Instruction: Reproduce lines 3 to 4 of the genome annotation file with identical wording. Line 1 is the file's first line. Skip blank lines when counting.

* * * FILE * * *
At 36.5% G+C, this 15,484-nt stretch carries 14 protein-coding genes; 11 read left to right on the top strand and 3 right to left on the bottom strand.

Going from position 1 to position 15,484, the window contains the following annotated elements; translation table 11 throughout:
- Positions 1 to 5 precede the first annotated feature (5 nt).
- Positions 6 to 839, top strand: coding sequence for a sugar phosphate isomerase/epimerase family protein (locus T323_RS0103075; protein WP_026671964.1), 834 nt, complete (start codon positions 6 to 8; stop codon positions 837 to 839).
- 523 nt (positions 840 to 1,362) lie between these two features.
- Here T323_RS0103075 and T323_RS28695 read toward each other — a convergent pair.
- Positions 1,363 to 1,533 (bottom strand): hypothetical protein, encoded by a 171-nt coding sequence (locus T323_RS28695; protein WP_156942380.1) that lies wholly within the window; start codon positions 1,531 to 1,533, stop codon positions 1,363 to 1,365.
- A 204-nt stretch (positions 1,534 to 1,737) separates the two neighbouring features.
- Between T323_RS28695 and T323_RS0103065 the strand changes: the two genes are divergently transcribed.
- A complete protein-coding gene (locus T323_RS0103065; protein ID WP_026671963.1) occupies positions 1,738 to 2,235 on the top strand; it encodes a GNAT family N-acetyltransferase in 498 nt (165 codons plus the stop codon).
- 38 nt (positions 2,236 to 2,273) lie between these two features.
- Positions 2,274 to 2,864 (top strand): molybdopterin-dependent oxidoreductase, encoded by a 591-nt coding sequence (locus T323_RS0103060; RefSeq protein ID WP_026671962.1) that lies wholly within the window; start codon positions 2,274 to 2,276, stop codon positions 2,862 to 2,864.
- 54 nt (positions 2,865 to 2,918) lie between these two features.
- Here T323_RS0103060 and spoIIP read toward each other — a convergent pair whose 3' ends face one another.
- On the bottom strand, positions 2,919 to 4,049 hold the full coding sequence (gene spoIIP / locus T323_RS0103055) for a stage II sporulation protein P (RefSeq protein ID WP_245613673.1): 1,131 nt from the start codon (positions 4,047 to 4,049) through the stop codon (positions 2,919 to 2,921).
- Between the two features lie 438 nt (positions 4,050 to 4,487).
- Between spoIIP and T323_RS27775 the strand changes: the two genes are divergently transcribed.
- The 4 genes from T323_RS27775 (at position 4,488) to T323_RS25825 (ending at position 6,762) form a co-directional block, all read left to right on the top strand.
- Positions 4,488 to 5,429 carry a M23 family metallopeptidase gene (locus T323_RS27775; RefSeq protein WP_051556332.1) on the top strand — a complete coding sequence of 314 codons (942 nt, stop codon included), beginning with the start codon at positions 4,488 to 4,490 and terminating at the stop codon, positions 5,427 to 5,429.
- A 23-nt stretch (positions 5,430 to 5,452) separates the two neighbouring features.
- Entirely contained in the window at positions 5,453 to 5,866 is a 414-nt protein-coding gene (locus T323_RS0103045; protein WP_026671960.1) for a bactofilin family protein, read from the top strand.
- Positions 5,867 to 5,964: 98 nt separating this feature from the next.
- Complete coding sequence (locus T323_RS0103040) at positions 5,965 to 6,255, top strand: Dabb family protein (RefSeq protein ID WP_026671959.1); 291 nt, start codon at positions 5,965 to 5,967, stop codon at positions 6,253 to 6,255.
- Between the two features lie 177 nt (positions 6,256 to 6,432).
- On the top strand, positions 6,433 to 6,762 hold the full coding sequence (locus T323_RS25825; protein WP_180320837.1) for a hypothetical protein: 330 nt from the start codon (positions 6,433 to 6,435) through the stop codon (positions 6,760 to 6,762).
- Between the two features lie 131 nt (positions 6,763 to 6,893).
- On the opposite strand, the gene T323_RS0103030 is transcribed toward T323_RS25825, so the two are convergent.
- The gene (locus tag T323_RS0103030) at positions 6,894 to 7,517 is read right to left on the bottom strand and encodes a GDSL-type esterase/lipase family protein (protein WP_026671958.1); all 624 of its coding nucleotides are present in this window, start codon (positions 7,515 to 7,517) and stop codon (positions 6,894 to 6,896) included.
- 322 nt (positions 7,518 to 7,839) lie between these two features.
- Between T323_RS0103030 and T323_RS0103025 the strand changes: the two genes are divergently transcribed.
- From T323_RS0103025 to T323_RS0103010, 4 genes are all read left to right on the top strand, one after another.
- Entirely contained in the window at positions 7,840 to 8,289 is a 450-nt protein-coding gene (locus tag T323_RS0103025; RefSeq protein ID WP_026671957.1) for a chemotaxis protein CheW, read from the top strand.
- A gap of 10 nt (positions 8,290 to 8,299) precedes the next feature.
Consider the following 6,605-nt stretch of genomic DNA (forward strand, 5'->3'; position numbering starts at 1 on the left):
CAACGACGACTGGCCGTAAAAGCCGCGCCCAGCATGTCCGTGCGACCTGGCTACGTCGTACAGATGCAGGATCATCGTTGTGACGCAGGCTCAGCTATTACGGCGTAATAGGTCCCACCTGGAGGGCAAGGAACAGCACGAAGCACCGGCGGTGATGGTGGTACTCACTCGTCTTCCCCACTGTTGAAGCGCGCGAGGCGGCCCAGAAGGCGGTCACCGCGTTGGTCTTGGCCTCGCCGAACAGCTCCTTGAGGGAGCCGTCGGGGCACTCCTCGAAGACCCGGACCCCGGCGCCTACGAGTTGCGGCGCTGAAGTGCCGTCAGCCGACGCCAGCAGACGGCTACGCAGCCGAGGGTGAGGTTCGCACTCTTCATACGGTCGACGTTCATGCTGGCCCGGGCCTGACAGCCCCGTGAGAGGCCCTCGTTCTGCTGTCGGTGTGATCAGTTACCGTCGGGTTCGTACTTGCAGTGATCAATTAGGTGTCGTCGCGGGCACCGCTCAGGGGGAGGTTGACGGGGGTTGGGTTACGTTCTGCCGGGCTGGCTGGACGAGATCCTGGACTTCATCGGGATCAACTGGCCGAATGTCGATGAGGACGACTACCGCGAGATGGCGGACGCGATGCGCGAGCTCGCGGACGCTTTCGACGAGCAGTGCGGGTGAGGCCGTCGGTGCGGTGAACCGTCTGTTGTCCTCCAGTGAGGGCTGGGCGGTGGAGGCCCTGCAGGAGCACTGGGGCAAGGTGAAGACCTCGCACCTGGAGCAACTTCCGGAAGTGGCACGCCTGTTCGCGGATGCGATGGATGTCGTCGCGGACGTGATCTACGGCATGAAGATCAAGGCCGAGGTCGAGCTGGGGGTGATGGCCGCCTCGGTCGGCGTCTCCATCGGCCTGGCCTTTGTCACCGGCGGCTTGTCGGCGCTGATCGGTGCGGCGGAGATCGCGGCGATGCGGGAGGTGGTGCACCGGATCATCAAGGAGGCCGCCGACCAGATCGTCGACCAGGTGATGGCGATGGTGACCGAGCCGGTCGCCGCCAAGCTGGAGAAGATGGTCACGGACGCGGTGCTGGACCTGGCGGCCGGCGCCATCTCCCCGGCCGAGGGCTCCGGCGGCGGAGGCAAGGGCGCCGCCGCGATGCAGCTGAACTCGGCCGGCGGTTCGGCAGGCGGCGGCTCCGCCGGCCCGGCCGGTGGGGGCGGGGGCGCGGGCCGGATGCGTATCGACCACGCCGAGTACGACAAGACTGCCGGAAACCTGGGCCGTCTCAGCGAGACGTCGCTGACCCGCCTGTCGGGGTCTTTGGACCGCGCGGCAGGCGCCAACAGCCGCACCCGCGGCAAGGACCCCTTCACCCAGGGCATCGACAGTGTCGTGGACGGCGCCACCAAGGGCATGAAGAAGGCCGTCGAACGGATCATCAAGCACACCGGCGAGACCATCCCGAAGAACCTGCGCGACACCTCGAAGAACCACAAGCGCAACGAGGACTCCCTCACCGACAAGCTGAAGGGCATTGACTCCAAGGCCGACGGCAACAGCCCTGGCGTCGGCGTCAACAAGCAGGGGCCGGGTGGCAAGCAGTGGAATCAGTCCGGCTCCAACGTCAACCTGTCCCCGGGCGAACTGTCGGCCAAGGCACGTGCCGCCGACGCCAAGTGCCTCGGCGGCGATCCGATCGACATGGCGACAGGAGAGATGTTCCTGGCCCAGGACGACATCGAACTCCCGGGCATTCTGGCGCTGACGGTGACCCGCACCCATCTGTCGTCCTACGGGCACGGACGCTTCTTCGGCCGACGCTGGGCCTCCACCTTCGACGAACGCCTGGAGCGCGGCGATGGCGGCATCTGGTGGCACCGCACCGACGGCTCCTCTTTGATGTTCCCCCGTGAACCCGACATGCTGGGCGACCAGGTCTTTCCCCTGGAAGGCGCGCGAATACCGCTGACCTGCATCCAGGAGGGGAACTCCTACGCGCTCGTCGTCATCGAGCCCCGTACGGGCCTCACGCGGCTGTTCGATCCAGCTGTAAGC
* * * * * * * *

- Positions 1 to 5 precede the first annotated feature (5 nt).
- Positions 6 to 839, top strand: coding sequence for a sugar phosphate isomerase/epimerase family protein (locus T323_RS0103075; protein WP_026671964.1), 834 nt, complete (start codon positions 6 to 8; stop codon positions 837 to 839).